Monday, November 24, 2014

Jack Simmerling - 1951

"Jack Simmerling Jr., Blue Island, works on one of the
many paintings he has done of old Chicago houses."
(Tribune photo by William C. Loewe)

In anticipation of the opening of the John J. ‘Jack’ Simmerling Gallery of Prairie Avenue History on Monday December 1, 2014, we look back 63 years to 1951, when Jack Simmerling was just 15 years old.  On October 14, 1951, the Chicago Sunday Tribune ran a cover story about Jack in their Neighborhood Section.  The article included the photo shown above, photos of seven of Jack’s paintings (two of which will be displayed in the new gallery), and a lengthy article, reprinted below.  It is most interesting to note how fully developed Jack’s passion for old houses was at this young age, and what a prolific artist he had already become.

NOTE:  Due to overwhelming response, the opening celebration on December 1st is now sold out.  However, special one-hour tours of the Simmerling Gallery will be offered at 10:00am on the following Saturdays – December 13, 20, and 27.  Tickets are $10.00 and prepaid reservations to 312-326-1480 are required as group size is limited to 15.  Additional tours will be scheduled in 2015, check the website, for more details.

Youthful Artist of Blue Island Preserves Flavor of Old Chicago Houses on Canvas

Young Artist is Authority on City’s Gay Days

Puts Vanished Splendor Into Old Homes

by Gordon Winkler

On first meeting Jack Simmerling Jr. of Blue Island it is not easy to believe that he is becoming an authority on the Victorian era.  Jack is 15, likes to swim and fish, and his favorite article of apparel is his Blue Island High school sweater.

One usually associates those whose interests are steeped in the ‘90s with museum curators or sentimental old timers who wistfully remember the lush way of life.  But in the last two years this high school youth has been making a study of Victorian life and architecture in Chicago.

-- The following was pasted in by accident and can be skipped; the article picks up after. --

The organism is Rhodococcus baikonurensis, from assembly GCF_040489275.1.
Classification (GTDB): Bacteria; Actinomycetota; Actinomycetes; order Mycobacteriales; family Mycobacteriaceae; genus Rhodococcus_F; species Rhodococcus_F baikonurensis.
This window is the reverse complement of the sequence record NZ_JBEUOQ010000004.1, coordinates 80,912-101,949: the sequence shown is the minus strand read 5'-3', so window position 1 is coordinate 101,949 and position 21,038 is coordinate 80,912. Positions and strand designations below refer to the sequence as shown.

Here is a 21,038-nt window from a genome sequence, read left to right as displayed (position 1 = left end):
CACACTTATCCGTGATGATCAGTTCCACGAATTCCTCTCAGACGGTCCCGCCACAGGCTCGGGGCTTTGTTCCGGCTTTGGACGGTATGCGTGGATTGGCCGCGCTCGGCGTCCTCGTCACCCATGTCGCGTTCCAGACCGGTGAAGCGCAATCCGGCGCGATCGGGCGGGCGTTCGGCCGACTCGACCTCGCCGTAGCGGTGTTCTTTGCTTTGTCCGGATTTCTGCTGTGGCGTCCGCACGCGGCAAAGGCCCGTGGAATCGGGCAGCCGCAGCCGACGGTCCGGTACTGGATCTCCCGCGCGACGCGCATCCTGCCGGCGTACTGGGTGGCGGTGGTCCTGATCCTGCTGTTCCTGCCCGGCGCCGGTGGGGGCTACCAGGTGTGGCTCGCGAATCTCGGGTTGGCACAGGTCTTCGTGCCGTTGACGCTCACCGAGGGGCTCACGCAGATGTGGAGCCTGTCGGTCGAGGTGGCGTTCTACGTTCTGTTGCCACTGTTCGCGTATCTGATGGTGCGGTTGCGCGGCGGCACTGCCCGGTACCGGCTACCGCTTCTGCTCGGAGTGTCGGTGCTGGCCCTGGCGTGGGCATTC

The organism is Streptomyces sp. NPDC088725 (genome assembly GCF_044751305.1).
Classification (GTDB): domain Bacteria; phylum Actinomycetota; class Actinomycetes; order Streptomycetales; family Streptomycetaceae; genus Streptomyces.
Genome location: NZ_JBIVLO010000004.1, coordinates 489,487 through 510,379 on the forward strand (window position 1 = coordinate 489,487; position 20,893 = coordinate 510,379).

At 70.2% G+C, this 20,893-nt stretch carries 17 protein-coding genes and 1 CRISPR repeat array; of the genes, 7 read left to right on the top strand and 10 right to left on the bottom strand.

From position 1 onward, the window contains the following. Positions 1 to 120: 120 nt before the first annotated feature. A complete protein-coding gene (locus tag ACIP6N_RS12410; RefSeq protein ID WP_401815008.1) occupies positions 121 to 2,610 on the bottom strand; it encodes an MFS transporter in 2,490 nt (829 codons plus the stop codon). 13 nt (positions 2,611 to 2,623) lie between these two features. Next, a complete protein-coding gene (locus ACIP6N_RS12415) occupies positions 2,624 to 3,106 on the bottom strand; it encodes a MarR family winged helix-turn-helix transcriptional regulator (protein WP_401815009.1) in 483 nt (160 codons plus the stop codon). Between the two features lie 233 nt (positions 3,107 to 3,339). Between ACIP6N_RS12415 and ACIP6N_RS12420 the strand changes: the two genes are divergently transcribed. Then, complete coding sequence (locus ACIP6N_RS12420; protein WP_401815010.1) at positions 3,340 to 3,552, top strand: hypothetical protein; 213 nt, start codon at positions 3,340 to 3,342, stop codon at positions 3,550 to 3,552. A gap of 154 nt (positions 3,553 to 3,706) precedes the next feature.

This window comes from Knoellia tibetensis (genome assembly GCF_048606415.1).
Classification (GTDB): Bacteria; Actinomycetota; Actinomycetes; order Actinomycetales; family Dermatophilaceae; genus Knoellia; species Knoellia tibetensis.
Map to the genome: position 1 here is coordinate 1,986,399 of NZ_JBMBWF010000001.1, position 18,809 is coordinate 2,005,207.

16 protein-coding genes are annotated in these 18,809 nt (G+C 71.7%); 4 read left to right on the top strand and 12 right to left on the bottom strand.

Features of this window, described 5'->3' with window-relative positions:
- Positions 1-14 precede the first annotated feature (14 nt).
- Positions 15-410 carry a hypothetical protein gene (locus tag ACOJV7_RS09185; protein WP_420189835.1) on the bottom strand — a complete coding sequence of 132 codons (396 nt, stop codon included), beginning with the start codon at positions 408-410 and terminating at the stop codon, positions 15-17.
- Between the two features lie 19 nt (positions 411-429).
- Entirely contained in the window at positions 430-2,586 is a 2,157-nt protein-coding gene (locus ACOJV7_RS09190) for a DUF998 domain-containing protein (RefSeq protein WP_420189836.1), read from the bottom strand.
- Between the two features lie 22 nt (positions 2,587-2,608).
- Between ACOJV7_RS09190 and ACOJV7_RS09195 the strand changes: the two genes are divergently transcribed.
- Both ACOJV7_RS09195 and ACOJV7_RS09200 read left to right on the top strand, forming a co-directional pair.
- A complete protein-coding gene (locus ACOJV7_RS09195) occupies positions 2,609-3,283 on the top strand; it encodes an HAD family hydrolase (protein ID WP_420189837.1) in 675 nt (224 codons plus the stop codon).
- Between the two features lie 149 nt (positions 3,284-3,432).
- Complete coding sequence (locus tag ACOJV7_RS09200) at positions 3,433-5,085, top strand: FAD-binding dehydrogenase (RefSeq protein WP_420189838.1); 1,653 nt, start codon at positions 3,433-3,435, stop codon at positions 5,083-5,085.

Castle Makes Impression

Jack’s interest in the era began when he and his mother visited the famed Potter Palmer estate in Lake Shore dr. just before it was razed to make way for an apartment building.  “I was tremendously impressed by the splendor of the old castle and felt that paintings of the structure should be made.”

Jack, who has painted since he was able to hold a brush – he won a first award in a state contest sponsored by the Illinois Federation of Women’s Clubs in 1948 – began to reproduce the building on canvas.  He spent many days at the Lake Shore dr. site making sketches.  His project, so far as the Potter Palmer mansion was concerned, was not limited to one picture.

Jack has a series of five paintings which show stages of the castle’s demolition.  His interest in old homes, whetted by the Potter Palmer house, made him move on to the Cyrus McCormick mansion in nearby Rush Street.  “In order to obtain the true color of the building and even preserve some of it, I pulverized some bricks from the house and mixed the dust with my paint,” Jack said.

Since then Jack has painted dozens of old Chicago homes.  Many of the paintings have been done from photographs of houses which have been razed; others have been painted from the homes themselves.

Must Imagine Scenes

Jack, who recently began lecturing on the subject of old Chicago homes, tells his audiences that in almost all cases his paintings are his own impressions of how these homes appeared in the days of lavish parties and posh living.  “When I am able to paint from the actual house it is usually in a state of disrepair and I have to put in what I feel the house actually looked like,” he said.

While his paintings lack the preciseness of an architect’s rendering, Jack has done painstaking research on the houses so his reproductions will resemble as much as possible the originals.

He can talk about the famed Mikado ball held before the turn of the century in the Marshall Field home in Prairie av. with as much authority as he can discuss the architecture of the period.  His interest in the houses has branched off into a study of their interiors and he is now working on a cardboard model of the rooms of the McCormick house complete with chandeliers, inlaid floors, and hand carved mantels.

“I can’t tell you the number of days he has spent roaming around that house,” his mother said.

Jack also haunts old homes being razed.  Wrecking crews have become accustomed to his requests for stained glass windows, mantelpieces, and other items.  The Simmerling basement is becoming cluttered with such objects.

The young artist plans to take some courses at the Art Institute soon, and after high school he hopes to go on to the University of Chicago.  “I am not sure what I want to do eventually,” he said.  “Right now I think I would like to be a newspaper reporter.”

Fortunately for all of us, Jack soon abandoned his idea of becoming a newspaper reporter (although he remained an incredible storyteller), devoting his full efforts to become an accomplished and, in time, nationally-recognized artist.  The new Simmerling Gallery at Glessner House Museum will showcase selected artworks in oil, watercolor and pen and ink, along with architectural fragments from some of the great homes of Prairie Avenue, personally salvaged by Jack Simmerling in his quest to preserve the Victorian era he saw rapidly disappearing before his eyes.

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